Shot on 16 mm for the shoestring sum of forty thousand dollars, Susan Seidelman’s 1982 debut feature, Smithereens, is a remarkably unvarnished time-capsule view of downtown New York City in all its grungy glory. The film’s heroine, a narcissistic young woman named Wren (Susan Berman), leaves behind her native New Jersey to chase rock-and-roll fame, sneaking into shows at the Peppermint Lounge, papering the city with flyers featuring her face, and trying to pal around with the leading lights of the fading underground (including a musician played by punk icon Richard Hell). In this clip from a supplement on our new edition of Smithereens, Seidelman and Berman recall what it was like shooting on location, without permits, in neighborhoods such as the East Village and SoHo, and how the empty lots and crumbling buildings of a city that had just come out of a bankruptcy crisis became key to the film’s scrappy texture.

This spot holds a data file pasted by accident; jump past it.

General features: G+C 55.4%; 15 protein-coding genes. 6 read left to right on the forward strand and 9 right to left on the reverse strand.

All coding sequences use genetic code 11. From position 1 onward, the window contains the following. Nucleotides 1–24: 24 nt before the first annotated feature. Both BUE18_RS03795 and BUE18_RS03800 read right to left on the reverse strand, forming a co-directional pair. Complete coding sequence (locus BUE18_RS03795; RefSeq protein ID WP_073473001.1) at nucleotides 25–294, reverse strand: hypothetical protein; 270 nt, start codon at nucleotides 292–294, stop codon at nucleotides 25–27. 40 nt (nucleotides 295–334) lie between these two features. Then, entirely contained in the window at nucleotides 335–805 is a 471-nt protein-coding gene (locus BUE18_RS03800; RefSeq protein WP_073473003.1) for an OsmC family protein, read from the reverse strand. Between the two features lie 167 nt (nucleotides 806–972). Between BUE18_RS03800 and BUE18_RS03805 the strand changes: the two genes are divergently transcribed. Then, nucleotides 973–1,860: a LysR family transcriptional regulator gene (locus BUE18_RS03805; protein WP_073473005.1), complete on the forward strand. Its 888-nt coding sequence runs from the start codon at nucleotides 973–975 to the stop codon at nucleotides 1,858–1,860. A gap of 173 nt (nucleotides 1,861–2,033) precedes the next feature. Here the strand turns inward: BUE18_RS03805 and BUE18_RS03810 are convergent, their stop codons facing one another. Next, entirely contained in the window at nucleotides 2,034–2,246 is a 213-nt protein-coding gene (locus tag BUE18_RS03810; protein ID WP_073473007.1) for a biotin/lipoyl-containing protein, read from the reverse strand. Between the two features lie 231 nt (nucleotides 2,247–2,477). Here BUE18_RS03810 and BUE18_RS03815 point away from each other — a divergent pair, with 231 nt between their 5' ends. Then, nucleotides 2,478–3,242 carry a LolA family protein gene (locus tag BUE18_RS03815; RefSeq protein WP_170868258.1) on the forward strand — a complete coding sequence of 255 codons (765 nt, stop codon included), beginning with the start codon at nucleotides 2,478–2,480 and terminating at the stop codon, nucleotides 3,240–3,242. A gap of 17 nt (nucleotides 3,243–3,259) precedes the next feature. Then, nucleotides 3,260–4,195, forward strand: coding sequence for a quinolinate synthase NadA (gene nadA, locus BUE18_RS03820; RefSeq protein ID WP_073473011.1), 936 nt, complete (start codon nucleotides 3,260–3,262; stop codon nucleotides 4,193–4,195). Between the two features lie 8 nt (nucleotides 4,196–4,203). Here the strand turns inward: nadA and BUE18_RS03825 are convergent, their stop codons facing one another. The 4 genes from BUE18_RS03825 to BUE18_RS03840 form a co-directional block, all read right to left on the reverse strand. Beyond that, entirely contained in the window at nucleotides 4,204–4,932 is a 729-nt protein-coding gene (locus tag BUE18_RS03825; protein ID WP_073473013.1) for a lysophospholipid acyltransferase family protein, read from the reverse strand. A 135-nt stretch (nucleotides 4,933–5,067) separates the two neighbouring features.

A Hidden Figure of the Czechoslovak New Wave Takes the Spotlight
In this excerpt from an interview on the edition of Diamonds of the Night, film programmer Irena Kovarova talks about the work of one of director Jan Němec’s key collaborators, Ester Krumbachová.
Robert Zemeckis Looks Back on His Debut-Film Jitters
In a new conversation with collaborators Bob Gale and Steven Spielberg, the director of I Wanna Hold Your Hand talks about the terror of being a first-time feature director.
How Carlos Reygadas Plans for the Unexpected
Storyboards have been an important part of the Mexican filmmaker’s process from the beginning of his career. In this interview, he talks about the freedom that meticulous pre-planning allows him on-set.